"'There goes Roy Hobbs...the best there ever was....'"
- Roy Hobbs (Robert Redford)
"Some mistakes you never stop paying for."
Variety - 05/09/1984
"...Impeccably made....Redford is perfectly cast....[The] supporting roles have been wonderfully filled by topflight character actors..."
Total Film - 11/01/2003
"Shining up the golden age of baseball, Barry Levinson conjures another sporting fairytale..."
Uncut - 08/01/2001
"Redford's charisma is at full wattage and the finale is truly magical."
Ultimate DVD - 05/01/2007 4 stars out of 5 -- "One of the best movies with a sports backdrop....An '80s who's who of acting talent..."
Farm boy Roy Hobbs (Robert Redford) is the best baseball player anyone has ever seen. His bat, handmade from the wood of a tree felled by lightning following the death of his father, is magic in his hands. But before his career can start, the mysterious Harriet Bird (Barbara Hershey) inexplicably shoots him, sidelining him for more than a decade. Fifteen years later, Hobbs returns to play for the New York Knights, whose coach, Pop Fisher (Wilfred Brimley), begrudgingly accepts the aging rookie as a member of the team. Pop is as surprised as the rest of the team when Hobbs knocks the ball out of the park time and again and can still play a mean outfield as well. However, when the politics of the business side of the game get in the way, Hobbs has to make some life-changing decisions. Meanwhile, he becomes involved with Memo Paris (Kim Basinger), a sultry siren with her own agenda. Glenn Close plays Iris, the hometown girl whom Hobbs left behind but never forgot. Director Barry Levinson (DINER, RAIN MAN) manages to re-create the excitement of old-time baseball while telling an all-American tale of success and failure, based on the novel by Bernard Malamud.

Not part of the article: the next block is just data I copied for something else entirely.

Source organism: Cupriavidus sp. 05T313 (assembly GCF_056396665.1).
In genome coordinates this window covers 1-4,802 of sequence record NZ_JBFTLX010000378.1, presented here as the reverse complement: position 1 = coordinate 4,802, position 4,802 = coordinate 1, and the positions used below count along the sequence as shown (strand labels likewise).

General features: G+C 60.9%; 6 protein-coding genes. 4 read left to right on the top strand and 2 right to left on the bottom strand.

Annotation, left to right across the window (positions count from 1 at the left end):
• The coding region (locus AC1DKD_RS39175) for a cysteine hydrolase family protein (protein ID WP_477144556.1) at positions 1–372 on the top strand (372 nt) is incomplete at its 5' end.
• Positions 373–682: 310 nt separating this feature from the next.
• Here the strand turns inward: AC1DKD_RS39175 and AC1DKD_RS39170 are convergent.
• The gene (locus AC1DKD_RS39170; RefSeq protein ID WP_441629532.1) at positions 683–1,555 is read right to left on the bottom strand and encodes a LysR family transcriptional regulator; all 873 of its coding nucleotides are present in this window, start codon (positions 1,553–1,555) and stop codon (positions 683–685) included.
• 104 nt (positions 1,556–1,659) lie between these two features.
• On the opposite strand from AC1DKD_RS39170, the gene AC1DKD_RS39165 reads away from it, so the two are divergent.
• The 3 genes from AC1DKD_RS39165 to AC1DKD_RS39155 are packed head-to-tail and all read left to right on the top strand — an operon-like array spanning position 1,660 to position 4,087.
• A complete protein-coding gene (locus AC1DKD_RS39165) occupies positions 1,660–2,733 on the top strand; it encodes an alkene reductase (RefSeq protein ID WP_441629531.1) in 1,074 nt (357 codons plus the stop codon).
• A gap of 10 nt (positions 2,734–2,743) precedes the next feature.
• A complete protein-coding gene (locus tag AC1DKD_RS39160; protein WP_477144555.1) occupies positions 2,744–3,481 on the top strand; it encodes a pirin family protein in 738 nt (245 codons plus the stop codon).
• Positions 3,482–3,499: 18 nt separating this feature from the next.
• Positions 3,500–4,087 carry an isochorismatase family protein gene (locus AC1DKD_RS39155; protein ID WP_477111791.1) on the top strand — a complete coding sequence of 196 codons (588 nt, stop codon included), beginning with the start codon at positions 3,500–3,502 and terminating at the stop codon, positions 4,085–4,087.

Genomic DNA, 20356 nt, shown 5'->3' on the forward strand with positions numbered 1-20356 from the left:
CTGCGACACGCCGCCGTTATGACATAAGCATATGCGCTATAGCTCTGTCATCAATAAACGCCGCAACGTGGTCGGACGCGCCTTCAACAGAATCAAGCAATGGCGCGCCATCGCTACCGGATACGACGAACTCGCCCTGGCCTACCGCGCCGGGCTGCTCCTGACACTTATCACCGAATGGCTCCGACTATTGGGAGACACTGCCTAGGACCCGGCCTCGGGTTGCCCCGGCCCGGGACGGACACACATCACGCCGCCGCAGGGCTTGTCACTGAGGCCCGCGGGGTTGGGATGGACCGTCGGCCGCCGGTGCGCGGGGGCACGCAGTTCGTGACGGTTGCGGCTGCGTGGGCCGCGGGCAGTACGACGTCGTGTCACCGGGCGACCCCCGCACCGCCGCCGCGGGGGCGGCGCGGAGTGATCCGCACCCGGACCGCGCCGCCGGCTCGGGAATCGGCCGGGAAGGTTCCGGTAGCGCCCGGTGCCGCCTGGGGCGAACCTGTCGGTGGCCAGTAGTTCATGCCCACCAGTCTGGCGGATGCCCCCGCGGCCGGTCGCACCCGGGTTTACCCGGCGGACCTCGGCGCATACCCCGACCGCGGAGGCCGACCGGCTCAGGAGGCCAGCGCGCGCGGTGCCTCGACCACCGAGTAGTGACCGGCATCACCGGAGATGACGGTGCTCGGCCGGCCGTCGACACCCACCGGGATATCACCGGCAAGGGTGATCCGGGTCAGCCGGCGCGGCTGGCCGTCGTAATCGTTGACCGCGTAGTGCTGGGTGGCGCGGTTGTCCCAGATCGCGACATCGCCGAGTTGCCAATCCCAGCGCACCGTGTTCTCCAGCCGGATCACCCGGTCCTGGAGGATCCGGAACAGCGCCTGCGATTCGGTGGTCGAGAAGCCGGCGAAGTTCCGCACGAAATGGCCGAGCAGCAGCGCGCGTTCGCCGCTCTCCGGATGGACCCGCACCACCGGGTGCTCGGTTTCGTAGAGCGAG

This allegorical tale of success and failure in America tells the story of a natural born baseball player who should have been a star but gets a last chance to shine. Randy Newman's memorable score complements an excellent directorial effort by Barry Levinson.
Love Story |
Theatrical Release |
Theatrical release: May 11, 1984.
Filmed in Buffalo and New York City.
The film version has a vastly different ending than Bernard Malamud's novel.
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